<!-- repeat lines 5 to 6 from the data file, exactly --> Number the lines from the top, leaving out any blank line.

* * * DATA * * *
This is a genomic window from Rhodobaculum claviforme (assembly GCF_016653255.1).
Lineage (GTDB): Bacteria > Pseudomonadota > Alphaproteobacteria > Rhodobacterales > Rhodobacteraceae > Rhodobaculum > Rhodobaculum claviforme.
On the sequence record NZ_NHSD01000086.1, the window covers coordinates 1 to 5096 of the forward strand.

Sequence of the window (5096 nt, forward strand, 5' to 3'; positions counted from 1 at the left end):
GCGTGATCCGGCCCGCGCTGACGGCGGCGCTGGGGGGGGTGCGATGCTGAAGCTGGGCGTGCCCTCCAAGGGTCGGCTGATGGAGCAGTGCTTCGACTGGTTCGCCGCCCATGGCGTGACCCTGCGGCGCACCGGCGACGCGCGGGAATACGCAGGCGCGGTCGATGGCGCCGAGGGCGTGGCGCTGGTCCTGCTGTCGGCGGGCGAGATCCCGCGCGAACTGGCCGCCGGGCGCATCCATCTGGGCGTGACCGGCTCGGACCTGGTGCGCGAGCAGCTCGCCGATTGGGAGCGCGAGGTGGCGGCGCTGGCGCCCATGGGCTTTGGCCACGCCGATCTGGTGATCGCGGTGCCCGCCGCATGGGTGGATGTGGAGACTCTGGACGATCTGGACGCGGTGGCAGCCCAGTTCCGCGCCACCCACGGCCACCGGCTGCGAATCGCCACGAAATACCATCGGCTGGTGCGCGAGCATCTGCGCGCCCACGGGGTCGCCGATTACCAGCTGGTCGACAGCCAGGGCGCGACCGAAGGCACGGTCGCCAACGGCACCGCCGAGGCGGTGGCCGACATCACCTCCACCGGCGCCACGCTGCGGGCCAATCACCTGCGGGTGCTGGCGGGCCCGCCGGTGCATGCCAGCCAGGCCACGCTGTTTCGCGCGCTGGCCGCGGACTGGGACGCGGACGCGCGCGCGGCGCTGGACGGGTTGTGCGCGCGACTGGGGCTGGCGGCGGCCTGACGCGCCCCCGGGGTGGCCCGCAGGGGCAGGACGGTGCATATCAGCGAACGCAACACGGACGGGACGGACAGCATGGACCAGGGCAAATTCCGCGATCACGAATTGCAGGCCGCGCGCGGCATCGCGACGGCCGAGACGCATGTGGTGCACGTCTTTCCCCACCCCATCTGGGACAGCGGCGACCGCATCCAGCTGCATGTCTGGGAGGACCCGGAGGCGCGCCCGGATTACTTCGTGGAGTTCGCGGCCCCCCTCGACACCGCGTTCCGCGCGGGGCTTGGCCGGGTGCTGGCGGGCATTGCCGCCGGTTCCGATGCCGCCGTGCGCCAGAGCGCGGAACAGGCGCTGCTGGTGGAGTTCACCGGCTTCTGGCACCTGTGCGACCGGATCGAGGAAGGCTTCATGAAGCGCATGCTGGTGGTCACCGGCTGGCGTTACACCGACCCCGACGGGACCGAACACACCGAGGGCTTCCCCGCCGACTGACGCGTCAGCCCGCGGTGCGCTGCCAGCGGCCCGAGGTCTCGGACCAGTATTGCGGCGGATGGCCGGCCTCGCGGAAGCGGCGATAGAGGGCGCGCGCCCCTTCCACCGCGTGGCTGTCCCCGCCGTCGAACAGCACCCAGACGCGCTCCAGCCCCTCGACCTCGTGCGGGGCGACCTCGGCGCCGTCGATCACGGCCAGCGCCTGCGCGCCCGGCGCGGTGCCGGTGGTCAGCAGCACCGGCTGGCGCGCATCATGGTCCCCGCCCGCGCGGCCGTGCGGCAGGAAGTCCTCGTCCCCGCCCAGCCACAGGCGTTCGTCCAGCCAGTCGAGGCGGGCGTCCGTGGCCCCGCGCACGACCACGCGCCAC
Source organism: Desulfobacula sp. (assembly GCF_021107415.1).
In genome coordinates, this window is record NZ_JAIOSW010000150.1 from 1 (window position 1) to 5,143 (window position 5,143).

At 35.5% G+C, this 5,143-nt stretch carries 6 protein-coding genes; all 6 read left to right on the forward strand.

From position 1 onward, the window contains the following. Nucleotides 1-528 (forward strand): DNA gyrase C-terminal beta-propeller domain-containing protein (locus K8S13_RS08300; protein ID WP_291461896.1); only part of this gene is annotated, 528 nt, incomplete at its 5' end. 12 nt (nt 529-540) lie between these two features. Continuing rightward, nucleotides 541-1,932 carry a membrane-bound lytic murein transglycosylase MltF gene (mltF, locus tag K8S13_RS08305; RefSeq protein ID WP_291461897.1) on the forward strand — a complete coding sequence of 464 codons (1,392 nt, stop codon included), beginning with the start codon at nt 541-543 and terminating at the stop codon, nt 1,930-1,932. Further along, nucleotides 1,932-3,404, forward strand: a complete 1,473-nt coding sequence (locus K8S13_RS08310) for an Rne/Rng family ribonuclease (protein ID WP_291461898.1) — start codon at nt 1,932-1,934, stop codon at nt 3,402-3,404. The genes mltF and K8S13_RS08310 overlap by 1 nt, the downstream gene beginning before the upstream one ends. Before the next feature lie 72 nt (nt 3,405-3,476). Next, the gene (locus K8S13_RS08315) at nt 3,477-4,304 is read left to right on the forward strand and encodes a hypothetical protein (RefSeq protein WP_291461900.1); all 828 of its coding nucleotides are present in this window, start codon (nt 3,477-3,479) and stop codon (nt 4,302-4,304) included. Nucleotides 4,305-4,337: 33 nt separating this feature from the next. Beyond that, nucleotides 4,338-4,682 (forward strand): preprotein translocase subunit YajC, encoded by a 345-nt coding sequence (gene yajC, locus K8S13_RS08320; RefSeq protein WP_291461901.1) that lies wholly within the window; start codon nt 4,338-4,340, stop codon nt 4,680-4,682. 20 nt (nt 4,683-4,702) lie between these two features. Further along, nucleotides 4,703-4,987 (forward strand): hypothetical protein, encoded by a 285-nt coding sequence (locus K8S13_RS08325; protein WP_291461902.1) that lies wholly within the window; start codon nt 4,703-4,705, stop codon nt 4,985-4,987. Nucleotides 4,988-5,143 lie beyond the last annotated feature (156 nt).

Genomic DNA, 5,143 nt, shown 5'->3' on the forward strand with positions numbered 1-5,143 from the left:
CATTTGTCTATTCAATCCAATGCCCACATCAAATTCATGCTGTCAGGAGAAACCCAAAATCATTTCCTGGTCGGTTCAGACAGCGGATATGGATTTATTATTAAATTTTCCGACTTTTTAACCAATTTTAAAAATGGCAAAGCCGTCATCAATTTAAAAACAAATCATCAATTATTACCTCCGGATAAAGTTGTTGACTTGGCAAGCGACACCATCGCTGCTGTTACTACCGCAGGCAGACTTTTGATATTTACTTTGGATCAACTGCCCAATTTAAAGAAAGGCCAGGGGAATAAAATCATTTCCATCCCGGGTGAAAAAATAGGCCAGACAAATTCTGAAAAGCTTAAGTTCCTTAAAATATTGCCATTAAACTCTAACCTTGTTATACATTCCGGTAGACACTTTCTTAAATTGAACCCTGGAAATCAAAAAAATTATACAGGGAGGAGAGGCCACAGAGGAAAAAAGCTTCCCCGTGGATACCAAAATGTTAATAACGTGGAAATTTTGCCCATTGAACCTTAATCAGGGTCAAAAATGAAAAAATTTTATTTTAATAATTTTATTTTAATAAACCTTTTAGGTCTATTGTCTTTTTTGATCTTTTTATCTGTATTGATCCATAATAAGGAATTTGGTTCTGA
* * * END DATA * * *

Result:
GCGTGATCCGGCCCGCGCTGACGGCGGCGCTGGGGGGGGTGCGATGCTGAAGCTGGGCGTGCCCTCCAAGGGTCGGCTGATGGAGCAGTGCTTCGACTGGTTCGCCGCCCATGGCGTGACCCTGCGGCGCACCGGCGACGCGCGGGAATACGCAGGCGCGGTCGATGGCGCCGAGGGCGTGGCGCTGGTCCTGCTGTCGGCGGGCGAGATCCCGCGCGAACTGGCCGCCGGGCGCATCCATCTGGGCGTGACCGGCTCGGACCTGGTGCGCGAGCAGCTCGCCGATTGGGAGCGCGAGGTGGCGGCGCTGGCGCCCATGGGCTTTGGCCACGCCGATCTGGTGATCGCGGTGCCCGCCGCATGGGTGGATGTGGAGACTCTGGACGATCTGGACGCGGTGGCAGCCCAGTTCCGCGCCACCCACGGCCACCGGCTGCGAATCGCCACGAAATACCATCGGCTGGTGCGCGAGCATCTGCGCGCCCACGGGGTCGCCGATTACCAGCTGGTCGACAGCCAGGGCGCGACCGAAGGCACGGTCGCCAACGGCACCGCCGAGGCGGTGGCCGACATCACCTCCACCGGCGCCACGCTGCGGGCCAATCACCTGCGGGTGCTGGCGGGCCCGCCGGTGCATGCCAGCCAGGCCACGCTGTTTCGCGCGCTGGCCGCGGACTGGGACGCGGACGCGCGCGCGGCGCTGGACGGGTTGTGCGCGCGACTGGGGCTGGCGGCGGCCTGACGCGCCCCCGGGGTGGCCCGCAGGGGCAGGACGGTGCATATCAGCGAACGCAACACGGACGGGACGGACAGCATGGACCAGGGCAAATTCCGCGATCACGAATTGCAGGCCGCGCGCGGCATCGCGACGGCCGAGACGCATGTGGTGCACGTCTTTCCCCACCCCATCTGGGACAGCGGCGACCGCATCCAGCTGCATGTCTGGGAGGACCCGGAGGCGCGCCCGGATTACTTCGTGGAGTTCGCGGCCCCCCTCGACACCGCGTTCCGCGCGGGGCTTGGCCGGGTGCTGGCGGGCATTGCCGCCGGTTCCGATGCCGCCGTGCGCCAGAGCGCGGAACAGGCGCTGCTGGTGGAGTTCACCGGCTTCTGGCACCTGTGCGACCGGATCGAGGAAGGCTTCATGAAGCGCATGCTGGTGGTCACCGGCTGGCGTTACACCGACCCCGACGGGACCGAACACACCGAGGGCTTCCCCGCCGACTGACGCGTCAGCCCGCGGTGCGCTGCCAGCGGCCCGAGGTCTCGGACCAGTATTGCGGCGGATGGCCGGCCTCGCGGAAGCGGCGATAGAGGGCGCGCGCCCCTTCCACCGCGTGGCTGTCCCCGCCGTCGAACAGCACCCAGACGCGCTCCAGCCCCTCGACCTCGTGCGGGGCGACCTCGGCGCCGTCGATCACGGCCAGCGCCTGCGCGCCCGGCGCGGTGCCGGTGGTCAGCAGCACCGGCTGGCGCGCATCATGGTCCCCGCCCGCGCGGCCGTGCGGCAGGAAGTCCTCGTCCCCGCCCAGCCACAGGCGTTCGTCCAGCCAGTCGAGGCGGGCGTCCGTGGCCCCGCGCACGACCACGCGCCAC
Source organism: Desulfobacula sp. (assembly GCF_021107415.1).